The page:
Posted 1 week ago #
  4. CarlGlover
    Member

    That angle hadn't occurred to me, Dave. I think you might be right -- which is all the more reason to question the legitimacy of the enterprise.

    Posted 1 week ago #
  5. Mark Pontin
    Member

    Carl G: "...Christopher Priest's polemical takedown of Ellison in his scathing and merciless essay entitled "The Last Deadloss Visions ...."

    I just read it earlier today.

    While Priest has occasionally gotten overly annoyed in public about a few things over the years, I wouldn't say he was "scathing and merciless" in this instance, or anything but absolutely on point and -- as you say -- fair.

    Posted 1 week ago #
  6. CarlGlover
    Member

    Mark Pontin: I seem to recall that Harlan himself was highly agitated and annoyed with Priest and, if he didn't use the words "scathing and merciless," he made his reaction known in his own inimitable way, probably with use of even stronger language than that. I vaguely recall that there may have even been threats of legal action or possibly physical harm, although I couldn't swear to it. So, I don't think my terminology is in any way an inaccurate reflection of Harlan's interpretation, which is what I was trying to convey and which, after all, was really all that mattered in contemporary terms.

    Posted 1 week ago #
  7. Chris DeVito
    Member

    Did Ellison ever have a "reaction" that didn't involve "threats of legal action or possibly physical harm"? In what way is that remarkable? Or even worth mentioning?

    Posted 1 week ago #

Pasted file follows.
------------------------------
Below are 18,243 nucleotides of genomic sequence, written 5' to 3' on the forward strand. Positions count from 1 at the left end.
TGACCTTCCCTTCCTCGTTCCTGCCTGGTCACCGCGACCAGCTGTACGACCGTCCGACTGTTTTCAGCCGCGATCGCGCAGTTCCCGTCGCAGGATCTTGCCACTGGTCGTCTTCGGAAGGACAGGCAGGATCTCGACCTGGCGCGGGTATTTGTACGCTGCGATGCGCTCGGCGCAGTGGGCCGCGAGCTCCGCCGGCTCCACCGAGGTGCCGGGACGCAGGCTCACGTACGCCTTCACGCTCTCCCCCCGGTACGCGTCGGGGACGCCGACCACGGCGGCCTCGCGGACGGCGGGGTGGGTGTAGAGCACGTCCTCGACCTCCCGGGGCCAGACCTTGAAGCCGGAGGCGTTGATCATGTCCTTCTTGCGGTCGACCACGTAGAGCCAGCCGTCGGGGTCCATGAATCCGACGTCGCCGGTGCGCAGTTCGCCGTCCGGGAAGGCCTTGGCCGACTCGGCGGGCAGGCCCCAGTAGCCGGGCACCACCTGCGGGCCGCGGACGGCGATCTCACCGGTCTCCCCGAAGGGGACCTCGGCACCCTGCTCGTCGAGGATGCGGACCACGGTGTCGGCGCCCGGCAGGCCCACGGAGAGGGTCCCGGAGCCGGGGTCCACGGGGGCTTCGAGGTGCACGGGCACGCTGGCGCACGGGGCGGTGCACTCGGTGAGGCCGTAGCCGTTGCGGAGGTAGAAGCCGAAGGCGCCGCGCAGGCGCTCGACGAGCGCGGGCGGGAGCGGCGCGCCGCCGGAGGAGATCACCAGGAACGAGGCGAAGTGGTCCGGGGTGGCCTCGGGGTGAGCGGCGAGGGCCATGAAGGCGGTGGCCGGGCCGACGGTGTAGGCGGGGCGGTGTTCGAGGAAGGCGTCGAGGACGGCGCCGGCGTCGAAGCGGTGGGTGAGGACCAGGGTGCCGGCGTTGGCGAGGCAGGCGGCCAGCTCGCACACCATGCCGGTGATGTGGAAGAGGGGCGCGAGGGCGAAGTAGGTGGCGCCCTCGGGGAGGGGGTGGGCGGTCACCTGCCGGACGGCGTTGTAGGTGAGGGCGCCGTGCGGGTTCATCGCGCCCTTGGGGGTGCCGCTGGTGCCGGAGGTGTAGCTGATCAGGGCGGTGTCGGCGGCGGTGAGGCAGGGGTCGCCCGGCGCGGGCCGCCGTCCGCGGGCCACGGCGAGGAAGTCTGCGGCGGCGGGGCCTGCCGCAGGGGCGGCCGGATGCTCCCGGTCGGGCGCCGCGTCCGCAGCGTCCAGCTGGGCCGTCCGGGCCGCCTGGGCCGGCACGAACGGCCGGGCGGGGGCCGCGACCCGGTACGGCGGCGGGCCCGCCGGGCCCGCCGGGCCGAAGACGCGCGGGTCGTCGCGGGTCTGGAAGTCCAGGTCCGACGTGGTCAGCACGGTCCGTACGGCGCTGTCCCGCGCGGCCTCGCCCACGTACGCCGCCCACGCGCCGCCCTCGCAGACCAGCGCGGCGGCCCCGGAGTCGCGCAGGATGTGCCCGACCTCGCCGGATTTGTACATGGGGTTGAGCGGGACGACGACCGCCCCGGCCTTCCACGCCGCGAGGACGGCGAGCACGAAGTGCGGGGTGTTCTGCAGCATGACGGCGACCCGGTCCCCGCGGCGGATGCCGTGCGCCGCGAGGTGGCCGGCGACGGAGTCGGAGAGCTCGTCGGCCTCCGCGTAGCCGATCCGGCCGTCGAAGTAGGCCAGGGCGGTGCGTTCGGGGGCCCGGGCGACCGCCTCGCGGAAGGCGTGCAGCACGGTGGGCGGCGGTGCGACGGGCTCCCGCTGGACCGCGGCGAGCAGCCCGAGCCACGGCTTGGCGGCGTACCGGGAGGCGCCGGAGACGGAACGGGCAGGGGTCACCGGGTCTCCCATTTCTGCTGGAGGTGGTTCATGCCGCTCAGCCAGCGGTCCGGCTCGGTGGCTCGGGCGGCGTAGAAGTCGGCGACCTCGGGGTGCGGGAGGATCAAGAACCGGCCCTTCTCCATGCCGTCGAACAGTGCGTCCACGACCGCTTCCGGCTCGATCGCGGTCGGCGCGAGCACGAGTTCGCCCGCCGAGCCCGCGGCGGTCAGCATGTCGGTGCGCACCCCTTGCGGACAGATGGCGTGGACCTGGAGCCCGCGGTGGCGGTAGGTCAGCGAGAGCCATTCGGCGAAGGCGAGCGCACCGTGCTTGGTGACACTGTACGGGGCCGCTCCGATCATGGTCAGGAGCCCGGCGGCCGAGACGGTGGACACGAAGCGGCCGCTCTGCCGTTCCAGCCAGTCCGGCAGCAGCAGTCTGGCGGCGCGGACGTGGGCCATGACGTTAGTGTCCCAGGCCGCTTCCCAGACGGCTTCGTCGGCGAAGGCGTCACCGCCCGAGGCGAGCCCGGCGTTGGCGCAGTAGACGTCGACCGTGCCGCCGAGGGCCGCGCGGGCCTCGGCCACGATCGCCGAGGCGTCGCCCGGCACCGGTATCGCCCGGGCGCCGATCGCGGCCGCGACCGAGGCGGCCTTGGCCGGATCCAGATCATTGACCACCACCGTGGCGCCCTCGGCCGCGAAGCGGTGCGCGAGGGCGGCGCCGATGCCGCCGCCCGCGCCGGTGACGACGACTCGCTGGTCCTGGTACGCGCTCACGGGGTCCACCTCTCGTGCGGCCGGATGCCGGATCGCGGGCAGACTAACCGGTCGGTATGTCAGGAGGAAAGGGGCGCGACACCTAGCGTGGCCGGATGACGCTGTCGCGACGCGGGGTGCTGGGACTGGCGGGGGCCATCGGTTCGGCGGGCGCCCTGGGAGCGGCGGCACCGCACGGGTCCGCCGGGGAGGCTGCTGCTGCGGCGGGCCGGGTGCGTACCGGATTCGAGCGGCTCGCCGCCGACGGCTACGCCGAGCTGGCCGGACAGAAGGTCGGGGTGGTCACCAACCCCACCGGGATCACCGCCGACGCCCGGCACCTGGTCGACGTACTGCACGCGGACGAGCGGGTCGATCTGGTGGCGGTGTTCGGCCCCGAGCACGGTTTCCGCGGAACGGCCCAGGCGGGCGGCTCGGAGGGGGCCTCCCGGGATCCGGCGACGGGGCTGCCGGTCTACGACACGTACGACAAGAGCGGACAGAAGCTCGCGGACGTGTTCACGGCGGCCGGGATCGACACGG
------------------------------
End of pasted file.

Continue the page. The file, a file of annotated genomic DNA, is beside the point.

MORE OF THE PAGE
8. CarlGlover
    Member

    Quite right, Chris. Harlan appears to have spent most of his prime years in battling persecution by his innumerable enemies, real and imagined, rather than turning his considerable energies and talent to more creative ends. Yes, he produced some fine work during this time, but how much went undone in service to his paranoia?

    I thought it was worth mentioning because there are probably some people on the Forum who are not familiar with the Ellison of that era. For me, it is necessary background for any discussion of his DV period.

    But, your point is well taken. And, yes, I am aware that it was essentially rhetorical in nature.

    Posted 6 days ago #
  9. Ron
    Member

    Carl Glover: I imagine everyone here who's interested in the subject is aware of Christopher Priest's polemical takedown of Ellison in his scathing and merciless essay entitled "The Last Deadloss Visions," which for me has the ring of truth and is the final word on the subject. It's still available, I believe, on the Wayback Machine at archive.org.

    Ron says: I agree.